A wraparound mortgage is a unique financing option that allows a homebuyer to assume the seller’s existing mortgage while obtaining additional financing to cover the remaining purchase price. This alternative form of lending can help buyers with less-than-perfect credit or those seeking to avoid conventional lenders. However, it requires a clear understanding of its mechanics and potential risks. A financial advisor can help you plan for a home purchase and advise you on the right financing options for your situation.
What Is a Wraparound Mortgage?
In a wraparound mortgage or “wrap,” the buyer makes mortgage payments directly to the seller, who continues to make the payments on their original loan. The new mortgage “wraps around” the existing one, encompassing both the remaining balance and the additional funds borrowed.
After a deal is agreed upon, the buyer signs a promissory note – a legal document in which they promise to pay back the loan – and the title to the property is eventually transferred. Although the buyer technically takes ownership of the home, the seller continues to pay off their original mortgage using the monthly payments they receive from the buyer. Those payments include a higher interest rate on the full amount of the wraparound mortgage, leaving the seller with the difference as profit.
For example, a homeowner named Derick is selling his house, which has a remaining mortgage balance of $75,000 at a 5% interest rate. A buyer named Cynthia agrees to purchase the home for $300,000 and has $30,000 for a down payment. She finances the rest of the purchase using a wraparound mortgage with a 7% interest rate. As a result, she pays off the remaining balance on Derick’s existing loan and he pockets the difference between his monthly mortgage payment and Cynthia’s.
When to Use a Wraparound Mortgage
A wraparound mortgage tends to come in handy under specific financial conditions. For instance, when interest rates spike or the economy enters a downturn, this secondary financing option can help buyers who struggle to qualify for a conventional loan. Keep in mind, it’s not a universal remedy, and the effectiveness can fluctuate based on individual financial scenarios.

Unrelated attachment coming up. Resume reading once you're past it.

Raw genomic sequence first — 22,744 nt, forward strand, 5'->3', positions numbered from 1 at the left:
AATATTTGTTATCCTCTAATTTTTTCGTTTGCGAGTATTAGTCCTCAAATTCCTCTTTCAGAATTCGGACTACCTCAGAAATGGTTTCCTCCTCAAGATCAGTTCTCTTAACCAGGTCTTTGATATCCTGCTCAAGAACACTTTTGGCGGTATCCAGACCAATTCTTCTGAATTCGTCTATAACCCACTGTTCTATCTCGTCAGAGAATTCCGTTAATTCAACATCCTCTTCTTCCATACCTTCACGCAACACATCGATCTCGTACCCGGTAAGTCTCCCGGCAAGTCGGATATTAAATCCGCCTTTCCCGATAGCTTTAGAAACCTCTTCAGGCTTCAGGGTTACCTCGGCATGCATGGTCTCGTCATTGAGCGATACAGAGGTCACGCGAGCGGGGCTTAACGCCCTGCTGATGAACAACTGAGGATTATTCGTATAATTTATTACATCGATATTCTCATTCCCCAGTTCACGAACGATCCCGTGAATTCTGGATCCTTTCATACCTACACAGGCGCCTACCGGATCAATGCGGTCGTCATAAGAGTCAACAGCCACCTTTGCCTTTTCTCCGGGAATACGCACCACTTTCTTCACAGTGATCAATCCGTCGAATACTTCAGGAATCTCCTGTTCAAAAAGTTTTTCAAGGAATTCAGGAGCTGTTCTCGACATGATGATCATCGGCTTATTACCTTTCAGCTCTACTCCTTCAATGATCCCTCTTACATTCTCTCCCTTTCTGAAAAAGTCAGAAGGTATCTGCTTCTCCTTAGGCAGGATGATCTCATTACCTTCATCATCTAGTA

Wraparound Mortgage vs. Second Mortgage
While wraparound mortgages are considered a type of secondary financing, they’re not the same as second mortgages.
Second mortgages, which tap into your home’s equity, are typically used to pay major expenses like home improvements or new car purchases. A home equity line of credit (HELOC) is a common example of a second mortgage.
Wraparound mortgages, on the other hand, are intended mainly for sellers looking to finance buyers who may have difficulty securing traditional loans – not for homeowners who are looking to use their home equity to fund other purchases.
Like a wrap, a second mortgage often has a higher interest rate than the first. But while wraparound mortgages essentially take the place of an original loan, second mortgages are separate loans and require homeowners to take on an additional monthly payment.
Pros and Cons of a Wraparound Mortgage
Wraparound mortgages offer some obvious advantages and benefits, but they aren’t a panacea. First, here’s a look at some of the notable pros of using a wraparound mortgage:
However, there are risks and potential pitfalls associated with wraparound mortgages. Be aware of the following:
Alternatives to a Wraparound Mortgage
Wraparound mortgages, though viable under certain circumstances, aren’t the sole solution available. Buyers may also explore conventional mortgages, adjustable-rate mortgages, balloon mortgages or interest-only mortgages. Each alternative mortgage type brings its set of merits and drawbacks, which could fluctuate depending upon the buyer’s credit history, financial standing and the prevailing interest rate trends.
A wraparound mortgage can be a valuable tool for both buyers and sellers, providing an alternative to traditional financing methods. The seller becomes the “bank” and receives monthly payments from the buyer while continuing to make the monthly payments on their original mortgage. Since the buyer agrees to a higher interest rate, the seller can pocket the difference between their monthly mortgage payment and the buyer’s. However, it’s crucial for all parties involved to thoroughly understand the terms, potential risks and legal implications before proceeding.
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